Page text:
In this approach, development starts from the code or the service implementation and the Web service engine generates the WSDL for the developer. The developer can write his POJO service and use annotations to control the structure of the WSDL. The JAX-WS runtime generates the WSDL according to these annotations used. The advantage of using annotations is that the Web service implementation can be changed without affecting the generated WSDL contract. Therefore, JAX-WS is the standard development technique when it comes to POJO development.
Some sample POJO services using JAX-WS are as follows:
This simple example uses the @WebService annotation to convert a simple POJO into a Web service. When you use this annotation, all the public methods in the class become operations in the service by default. If you want to exclude a particular method, you have to specify it using the 'exclude' property of the @WebMethod annotation. Also, if some method should be mapped into a one way operation, you have to use the @Oneway annotation. The sample code of this POJO is as follows:
This sample service (StudentMarksService) contains two operations called 'computeAverage' and 'computeHighestMarks'. Both these methods get a Student object as a parameter. The sample code is as follows, showing how you can customize the WSDL service interface using annotations.
You can simply compile these sample classes, create .jar archives and deploy them in a running Carbon instance.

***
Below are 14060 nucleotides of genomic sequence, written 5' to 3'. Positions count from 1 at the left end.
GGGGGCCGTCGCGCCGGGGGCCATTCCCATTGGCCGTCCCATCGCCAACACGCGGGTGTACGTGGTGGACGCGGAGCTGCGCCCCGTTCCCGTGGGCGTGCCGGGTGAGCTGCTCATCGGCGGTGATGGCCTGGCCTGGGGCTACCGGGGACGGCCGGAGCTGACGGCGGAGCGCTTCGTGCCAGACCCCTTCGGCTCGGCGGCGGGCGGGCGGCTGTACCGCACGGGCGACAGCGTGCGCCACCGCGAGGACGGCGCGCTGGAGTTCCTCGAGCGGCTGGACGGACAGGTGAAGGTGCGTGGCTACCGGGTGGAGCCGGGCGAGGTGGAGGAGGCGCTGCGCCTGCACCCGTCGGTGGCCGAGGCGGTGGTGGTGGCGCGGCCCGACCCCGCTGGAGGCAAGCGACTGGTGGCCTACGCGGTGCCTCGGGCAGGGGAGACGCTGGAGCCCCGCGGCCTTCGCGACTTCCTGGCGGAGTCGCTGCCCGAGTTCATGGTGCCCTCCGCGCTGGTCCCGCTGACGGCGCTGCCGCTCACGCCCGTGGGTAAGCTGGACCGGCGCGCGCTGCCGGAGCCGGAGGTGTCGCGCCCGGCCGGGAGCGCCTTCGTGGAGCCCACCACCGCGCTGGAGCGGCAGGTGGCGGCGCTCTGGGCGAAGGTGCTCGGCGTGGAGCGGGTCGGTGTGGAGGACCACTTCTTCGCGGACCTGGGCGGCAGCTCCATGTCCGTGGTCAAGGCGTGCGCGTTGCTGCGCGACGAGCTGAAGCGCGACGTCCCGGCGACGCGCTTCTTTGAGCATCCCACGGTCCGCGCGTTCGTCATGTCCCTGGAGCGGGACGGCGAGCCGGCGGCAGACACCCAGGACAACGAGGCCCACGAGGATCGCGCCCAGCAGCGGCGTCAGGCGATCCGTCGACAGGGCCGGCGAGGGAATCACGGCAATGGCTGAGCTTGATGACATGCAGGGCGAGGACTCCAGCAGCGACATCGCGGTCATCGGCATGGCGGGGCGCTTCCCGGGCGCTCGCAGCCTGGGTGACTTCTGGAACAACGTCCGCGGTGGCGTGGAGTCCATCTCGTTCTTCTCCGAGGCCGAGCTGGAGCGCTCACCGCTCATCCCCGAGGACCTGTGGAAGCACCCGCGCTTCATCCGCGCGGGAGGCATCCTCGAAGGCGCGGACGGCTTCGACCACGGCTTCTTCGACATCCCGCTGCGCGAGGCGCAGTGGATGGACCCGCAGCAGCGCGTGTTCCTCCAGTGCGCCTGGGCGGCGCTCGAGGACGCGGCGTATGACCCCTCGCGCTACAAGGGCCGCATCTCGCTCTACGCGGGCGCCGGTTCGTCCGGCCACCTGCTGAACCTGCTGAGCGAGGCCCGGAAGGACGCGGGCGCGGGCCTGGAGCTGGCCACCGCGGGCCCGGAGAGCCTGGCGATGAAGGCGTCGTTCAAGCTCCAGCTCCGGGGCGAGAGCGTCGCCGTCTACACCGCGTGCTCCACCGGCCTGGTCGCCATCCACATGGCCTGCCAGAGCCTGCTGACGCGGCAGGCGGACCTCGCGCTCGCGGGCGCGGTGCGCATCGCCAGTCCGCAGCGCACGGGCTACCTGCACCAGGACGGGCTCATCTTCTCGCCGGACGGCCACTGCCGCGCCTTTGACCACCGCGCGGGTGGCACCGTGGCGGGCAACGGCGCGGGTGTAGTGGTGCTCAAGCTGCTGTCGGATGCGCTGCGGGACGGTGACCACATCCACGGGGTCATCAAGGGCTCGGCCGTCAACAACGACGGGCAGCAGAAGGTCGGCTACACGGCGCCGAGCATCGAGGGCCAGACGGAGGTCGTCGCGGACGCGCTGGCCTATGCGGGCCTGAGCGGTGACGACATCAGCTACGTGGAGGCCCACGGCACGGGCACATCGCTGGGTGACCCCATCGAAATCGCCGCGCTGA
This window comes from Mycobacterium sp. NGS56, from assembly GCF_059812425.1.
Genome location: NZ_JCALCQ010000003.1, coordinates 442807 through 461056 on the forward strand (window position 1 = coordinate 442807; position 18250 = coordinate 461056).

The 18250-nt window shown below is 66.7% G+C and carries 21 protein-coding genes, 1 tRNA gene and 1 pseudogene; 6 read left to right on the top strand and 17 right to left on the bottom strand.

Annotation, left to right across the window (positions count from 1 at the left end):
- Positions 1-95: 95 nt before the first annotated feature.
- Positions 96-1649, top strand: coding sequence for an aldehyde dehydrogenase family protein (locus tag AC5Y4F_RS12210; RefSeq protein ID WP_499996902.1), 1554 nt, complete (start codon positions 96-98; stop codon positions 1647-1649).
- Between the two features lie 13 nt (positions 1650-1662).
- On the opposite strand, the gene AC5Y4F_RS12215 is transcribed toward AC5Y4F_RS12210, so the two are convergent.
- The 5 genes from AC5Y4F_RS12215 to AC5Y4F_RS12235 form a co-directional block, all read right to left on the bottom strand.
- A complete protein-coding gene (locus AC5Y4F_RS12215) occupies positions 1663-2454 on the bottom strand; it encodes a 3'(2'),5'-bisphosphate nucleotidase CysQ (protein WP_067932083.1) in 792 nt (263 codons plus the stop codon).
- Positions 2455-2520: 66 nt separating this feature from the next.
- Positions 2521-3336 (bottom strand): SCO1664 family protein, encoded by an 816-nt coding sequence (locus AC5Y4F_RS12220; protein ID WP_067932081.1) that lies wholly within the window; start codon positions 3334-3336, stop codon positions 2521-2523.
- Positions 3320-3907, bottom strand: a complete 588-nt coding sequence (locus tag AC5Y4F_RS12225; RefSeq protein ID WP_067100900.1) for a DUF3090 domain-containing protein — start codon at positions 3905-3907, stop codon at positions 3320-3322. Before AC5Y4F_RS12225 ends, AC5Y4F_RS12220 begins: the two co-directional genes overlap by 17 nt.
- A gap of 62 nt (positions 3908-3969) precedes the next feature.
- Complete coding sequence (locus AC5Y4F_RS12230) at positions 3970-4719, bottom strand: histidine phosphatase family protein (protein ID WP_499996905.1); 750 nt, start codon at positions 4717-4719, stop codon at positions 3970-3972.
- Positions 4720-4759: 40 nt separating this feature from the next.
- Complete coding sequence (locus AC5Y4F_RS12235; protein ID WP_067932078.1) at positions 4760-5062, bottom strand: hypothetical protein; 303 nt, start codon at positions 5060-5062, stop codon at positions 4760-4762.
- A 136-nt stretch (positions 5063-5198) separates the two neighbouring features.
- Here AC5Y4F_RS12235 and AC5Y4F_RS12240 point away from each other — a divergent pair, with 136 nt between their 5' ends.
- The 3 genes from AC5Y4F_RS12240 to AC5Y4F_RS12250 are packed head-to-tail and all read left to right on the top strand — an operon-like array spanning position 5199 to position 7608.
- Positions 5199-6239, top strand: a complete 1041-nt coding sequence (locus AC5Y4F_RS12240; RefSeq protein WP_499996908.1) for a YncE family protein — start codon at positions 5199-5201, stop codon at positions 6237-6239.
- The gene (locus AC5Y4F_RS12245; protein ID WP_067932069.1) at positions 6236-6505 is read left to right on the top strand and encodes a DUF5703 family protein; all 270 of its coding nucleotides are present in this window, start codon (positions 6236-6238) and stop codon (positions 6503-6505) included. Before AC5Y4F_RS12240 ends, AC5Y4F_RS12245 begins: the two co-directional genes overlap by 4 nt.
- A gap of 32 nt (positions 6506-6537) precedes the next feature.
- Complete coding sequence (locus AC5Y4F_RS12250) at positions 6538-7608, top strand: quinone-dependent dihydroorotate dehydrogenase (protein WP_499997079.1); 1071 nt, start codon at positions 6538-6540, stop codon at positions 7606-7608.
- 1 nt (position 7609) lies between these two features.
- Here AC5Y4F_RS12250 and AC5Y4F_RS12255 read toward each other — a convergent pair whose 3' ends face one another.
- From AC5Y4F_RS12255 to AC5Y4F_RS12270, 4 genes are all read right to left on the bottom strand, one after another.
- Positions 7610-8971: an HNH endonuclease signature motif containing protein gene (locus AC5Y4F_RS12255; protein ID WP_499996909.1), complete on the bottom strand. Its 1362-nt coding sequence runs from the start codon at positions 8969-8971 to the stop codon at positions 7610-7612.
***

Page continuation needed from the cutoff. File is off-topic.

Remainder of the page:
WSDL to Java Development Model with JAX-WS
In this method, the WSDL contract is used to generate the service skeleton and other binding classes through the usage of some WSDL to Java tool (Look under the Tools section for more information). The tool generates the Service Endpoint Interface (SEI) and the JAXB binding classes according to the WSDL and the schema. Service developer only has to write the service class by implementing the SEI.
A WSDL to Java sample using JAX-WS is as follows:
The same "StudentMarksService" mentioned above is used here.
First, generate the code using some WSDL to Java tool. Create a folder (Ex: wsdl2java) to place your generated source files. Next step is to write the service implementation class. Use some IDE (e.g., Developer Studio) and create a project using the generated classes. Then write the service class by implementing the SEI. Use the @WebService annotation to map the properties according to your WSDL and make sure you point to your WSDL file using the 'wsdlLocation' property. Service class is as follow:
Compile your project and create the
.jar archive to be deployed. Note that you have to include your WSDL file at the root level of your
For more information on writing JAX-WS annotated Web Services, go to: http://axis.apache.org/axis2/java/core/docs/jaxws-guide.html
Enabling CORS for JAX-WS
If required, you can enable CORS (cross origin resource sharing) for JAX-WS applications by adding the CORS filter to the
web.xml file as shown in the following example.
The parameters used in this example are as follows:
cors.allowed.originsparameter is used to specify the web domains that should be allowed to share resources with the JAX-WS application. The domain names should be specified as parameter values. If the parameter value is set to '*' as shown above, or if this parameter is not used at all, resource sharing will be allowed for all origins (all web domains).
cors.allowed.methodsparameter is used to specify the type of requests for which CORS should be enabled. You can list the allowed methods as parameter values.